"I've cried and I laughed. Laughing is a helluva lot better." - Glen Campbell
As a lifetime resident of the Chicago area and a Cubs fan these are exciting times. The Chicago Cubs finally making it to the World Series after 71 years is a dream come true. It has also been for me a whirlwind of memories in recent days, memories as a kid growing up and being a Cubs fan. Most of those years were filled with heartache watching them consistently lose or come close only to fall apart in the end, but within those memories there was also joy. Gramps would take me fishing many summer days and then we would sit in the car on a hot afternoon and eat lunch while listening to Cubs games on the radio. And then there were those summer days where as a kid I would caravan with a large church group to Cubs games and sit in the bleachers with my sack lunch and root on the boys in blue. These are the memories I will never forget... or will I?
They say that no one can ever take away your memories but unfortunately there is a disease that can and it's called Alzheimer's. I recently watched the 2014 documentary Glen Campbell: I'll Be Me, the story of country/pop singer Glen Campbell and his struggle with Alzheimer's. This well-worth watching film shows Glenn in his first stages of this fatal disease and not able to even remember his children's names, and the courage and strength he carried to go ahead and do a farewell tour not knowing what affect the disease may have on his memory to sing his songs.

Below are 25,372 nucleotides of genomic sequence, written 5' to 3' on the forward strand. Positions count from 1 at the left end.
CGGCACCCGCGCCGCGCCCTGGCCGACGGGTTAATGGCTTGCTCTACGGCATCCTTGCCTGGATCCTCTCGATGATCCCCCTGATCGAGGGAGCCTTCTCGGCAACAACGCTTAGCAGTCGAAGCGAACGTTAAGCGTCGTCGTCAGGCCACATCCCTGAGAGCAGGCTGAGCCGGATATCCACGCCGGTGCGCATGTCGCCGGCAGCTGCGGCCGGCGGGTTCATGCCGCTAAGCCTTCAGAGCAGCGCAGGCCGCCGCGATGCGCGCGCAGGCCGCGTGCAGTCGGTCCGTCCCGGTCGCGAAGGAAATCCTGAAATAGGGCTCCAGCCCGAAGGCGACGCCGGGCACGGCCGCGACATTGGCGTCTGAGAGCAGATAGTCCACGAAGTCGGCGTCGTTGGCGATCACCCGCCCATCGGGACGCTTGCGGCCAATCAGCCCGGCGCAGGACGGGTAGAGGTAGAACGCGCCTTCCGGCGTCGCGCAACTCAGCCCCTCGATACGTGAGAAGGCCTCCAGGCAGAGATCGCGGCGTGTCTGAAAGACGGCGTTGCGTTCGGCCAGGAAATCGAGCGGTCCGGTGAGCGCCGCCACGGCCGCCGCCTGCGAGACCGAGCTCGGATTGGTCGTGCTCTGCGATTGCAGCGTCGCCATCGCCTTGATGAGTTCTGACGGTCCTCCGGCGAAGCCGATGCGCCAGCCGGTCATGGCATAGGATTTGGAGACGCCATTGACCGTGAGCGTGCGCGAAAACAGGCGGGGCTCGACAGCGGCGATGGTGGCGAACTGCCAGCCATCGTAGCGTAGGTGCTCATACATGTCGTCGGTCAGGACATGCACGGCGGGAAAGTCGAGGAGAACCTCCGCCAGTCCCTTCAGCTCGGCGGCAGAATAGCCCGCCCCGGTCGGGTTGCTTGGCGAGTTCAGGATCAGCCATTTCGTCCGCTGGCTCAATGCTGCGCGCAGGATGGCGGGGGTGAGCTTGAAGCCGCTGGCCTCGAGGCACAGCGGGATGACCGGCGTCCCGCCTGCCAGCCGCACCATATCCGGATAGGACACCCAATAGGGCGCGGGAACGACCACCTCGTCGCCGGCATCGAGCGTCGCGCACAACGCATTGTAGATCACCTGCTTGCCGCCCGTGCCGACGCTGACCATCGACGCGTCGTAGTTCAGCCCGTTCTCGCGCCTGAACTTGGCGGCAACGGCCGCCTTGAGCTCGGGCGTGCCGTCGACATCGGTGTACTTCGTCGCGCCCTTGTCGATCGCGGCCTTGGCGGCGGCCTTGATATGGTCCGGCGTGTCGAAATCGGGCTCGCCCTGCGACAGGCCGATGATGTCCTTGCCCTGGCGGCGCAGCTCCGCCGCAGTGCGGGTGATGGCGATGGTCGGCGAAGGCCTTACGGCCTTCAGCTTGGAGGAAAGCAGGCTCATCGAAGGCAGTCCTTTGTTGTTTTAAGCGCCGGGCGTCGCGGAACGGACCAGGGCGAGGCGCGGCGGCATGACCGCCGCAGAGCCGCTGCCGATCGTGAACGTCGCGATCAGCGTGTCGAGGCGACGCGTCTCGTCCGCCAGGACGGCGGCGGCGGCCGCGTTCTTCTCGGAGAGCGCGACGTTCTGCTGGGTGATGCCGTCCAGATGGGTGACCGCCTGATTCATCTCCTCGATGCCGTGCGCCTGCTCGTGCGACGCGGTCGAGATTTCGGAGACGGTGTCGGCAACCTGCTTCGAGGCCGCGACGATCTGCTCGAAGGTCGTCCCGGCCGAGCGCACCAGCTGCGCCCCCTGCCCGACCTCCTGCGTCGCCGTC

This was a year-long tour and it was amazing to see how quickly Alzheimer's took away some of his memory. Toward the middle of the tour they had to start using a teleprompter to give him the words to the songs he had been singing and performing for over 40 years. But astonishingly he had no trouble playing the guitar and was able to pick up from the lead of his band which included 3 of his children.
Glen's wife was more fearful not of him being able to perform well but what he might do while on stage. The crowds were not only entertained but forgiving as they would sometimes see Glen forgetting what was to happen next during the shows. Glen Campbell was always known as a jokester so even when he messed up on stage while combating this disease he would just laugh it off and the loving crowd laughed with him.
Glen Campbell's farewell tour was not only a sign of courage and strength but brought a wider attention to Alzheimer's.
While Glen Campbell was losing his memory he was also making memories for his family.
His children were able to perform with him on stage, follow him on tour for the first time, sing and play instruments with him in the recording studio for one last album, and watch their daddy show courage amongst one of the most painful diseases, one of losing your memory.
Today Glen Campbell is in the last stages of Alzheimer's and has lost all forms of communication.
One thing Glen Campbell has taught me is the importance of making memories with family and friends, if not for today but for the future.
It's never too late for you to start making memories.
I'm still here, but yet I'm gone
I don't play guitar or sing my songs
They never defined who I am
The man that loves you 'till the end.
- Glen Campbell